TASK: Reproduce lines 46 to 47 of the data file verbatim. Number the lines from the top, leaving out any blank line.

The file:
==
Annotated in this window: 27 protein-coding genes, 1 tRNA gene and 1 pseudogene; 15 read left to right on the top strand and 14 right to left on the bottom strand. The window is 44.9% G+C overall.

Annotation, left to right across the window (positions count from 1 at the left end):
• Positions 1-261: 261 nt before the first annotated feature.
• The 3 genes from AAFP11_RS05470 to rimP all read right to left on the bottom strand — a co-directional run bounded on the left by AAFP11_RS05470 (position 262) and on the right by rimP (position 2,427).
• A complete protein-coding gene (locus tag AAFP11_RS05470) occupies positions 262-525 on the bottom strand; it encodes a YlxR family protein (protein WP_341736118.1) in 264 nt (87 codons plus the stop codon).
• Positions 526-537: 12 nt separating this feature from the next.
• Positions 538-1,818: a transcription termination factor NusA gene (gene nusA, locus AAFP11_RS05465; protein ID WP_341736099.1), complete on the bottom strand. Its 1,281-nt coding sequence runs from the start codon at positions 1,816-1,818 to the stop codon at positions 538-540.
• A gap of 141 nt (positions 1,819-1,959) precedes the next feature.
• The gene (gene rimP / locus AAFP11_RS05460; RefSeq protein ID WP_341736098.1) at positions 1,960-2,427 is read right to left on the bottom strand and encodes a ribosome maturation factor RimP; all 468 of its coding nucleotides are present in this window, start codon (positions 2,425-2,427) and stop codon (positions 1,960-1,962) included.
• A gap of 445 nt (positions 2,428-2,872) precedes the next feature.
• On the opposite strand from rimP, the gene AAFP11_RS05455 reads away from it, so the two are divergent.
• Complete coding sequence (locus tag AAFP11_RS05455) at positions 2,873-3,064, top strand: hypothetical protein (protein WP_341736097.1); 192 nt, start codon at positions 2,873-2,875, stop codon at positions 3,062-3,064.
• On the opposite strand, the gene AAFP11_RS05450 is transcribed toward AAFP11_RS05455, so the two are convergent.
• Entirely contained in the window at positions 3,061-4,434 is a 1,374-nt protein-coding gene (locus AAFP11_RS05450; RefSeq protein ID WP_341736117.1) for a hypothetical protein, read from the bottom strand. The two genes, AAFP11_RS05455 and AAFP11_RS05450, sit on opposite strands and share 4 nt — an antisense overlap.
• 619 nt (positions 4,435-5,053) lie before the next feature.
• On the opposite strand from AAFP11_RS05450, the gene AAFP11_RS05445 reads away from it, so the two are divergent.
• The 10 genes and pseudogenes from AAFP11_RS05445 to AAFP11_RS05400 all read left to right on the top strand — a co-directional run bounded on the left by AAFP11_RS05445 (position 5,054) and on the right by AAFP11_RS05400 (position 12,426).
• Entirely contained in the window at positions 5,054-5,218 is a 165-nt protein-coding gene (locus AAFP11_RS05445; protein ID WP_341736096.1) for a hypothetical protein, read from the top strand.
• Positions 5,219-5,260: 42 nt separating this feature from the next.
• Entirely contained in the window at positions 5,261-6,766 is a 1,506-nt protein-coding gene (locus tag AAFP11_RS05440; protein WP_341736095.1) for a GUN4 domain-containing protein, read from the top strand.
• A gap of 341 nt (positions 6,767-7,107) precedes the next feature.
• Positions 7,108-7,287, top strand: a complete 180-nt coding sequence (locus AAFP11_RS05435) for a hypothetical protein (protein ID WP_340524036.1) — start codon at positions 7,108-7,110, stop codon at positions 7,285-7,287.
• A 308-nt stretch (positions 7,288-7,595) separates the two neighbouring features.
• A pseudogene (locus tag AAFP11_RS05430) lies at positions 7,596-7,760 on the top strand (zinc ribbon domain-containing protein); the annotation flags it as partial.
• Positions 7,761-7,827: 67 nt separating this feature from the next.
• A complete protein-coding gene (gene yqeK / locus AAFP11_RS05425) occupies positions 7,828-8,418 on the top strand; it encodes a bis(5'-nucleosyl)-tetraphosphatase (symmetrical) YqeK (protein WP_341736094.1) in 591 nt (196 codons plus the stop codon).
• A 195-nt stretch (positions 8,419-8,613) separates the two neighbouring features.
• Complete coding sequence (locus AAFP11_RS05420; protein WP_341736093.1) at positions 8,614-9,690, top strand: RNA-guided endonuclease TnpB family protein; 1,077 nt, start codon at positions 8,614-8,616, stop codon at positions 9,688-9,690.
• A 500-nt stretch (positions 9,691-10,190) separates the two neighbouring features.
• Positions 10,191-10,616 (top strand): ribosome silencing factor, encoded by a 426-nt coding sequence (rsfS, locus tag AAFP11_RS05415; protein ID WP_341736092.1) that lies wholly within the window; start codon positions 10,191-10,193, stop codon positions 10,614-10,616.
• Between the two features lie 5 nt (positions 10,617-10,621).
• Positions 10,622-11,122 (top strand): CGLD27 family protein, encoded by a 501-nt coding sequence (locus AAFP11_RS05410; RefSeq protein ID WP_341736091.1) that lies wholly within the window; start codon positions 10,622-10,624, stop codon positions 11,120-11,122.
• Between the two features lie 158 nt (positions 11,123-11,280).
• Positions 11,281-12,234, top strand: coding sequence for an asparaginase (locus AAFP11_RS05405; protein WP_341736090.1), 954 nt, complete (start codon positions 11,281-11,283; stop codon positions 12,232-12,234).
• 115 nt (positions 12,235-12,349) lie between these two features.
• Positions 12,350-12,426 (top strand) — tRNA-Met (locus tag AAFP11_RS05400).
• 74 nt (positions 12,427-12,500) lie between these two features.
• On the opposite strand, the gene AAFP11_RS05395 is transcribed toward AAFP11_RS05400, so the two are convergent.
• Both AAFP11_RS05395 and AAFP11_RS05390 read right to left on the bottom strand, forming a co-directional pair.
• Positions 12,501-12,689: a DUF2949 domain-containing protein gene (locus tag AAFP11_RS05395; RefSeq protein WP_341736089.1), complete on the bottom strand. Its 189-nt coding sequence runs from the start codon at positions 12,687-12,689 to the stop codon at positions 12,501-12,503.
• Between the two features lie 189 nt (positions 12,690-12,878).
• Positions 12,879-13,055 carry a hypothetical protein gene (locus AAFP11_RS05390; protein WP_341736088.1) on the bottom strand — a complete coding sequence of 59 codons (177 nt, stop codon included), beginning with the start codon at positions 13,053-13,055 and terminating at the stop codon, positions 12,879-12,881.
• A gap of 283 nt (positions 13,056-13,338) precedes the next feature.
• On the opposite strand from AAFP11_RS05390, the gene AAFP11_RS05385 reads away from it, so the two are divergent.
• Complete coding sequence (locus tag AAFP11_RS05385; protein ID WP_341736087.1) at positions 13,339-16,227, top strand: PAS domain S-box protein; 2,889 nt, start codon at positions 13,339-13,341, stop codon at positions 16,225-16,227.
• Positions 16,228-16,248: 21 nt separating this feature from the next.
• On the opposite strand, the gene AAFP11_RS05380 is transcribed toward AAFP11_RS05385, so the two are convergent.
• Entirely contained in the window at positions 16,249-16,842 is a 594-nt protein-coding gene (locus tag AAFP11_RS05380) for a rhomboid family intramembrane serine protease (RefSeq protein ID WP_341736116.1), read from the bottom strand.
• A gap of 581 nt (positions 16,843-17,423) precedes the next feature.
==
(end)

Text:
• Positions 16,228-16,248: 21 nt separating this feature from the next.
• On the opposite strand, the gene AAFP11_RS05380 is transcribed toward AAFP11_RS05385, so the two are convergent.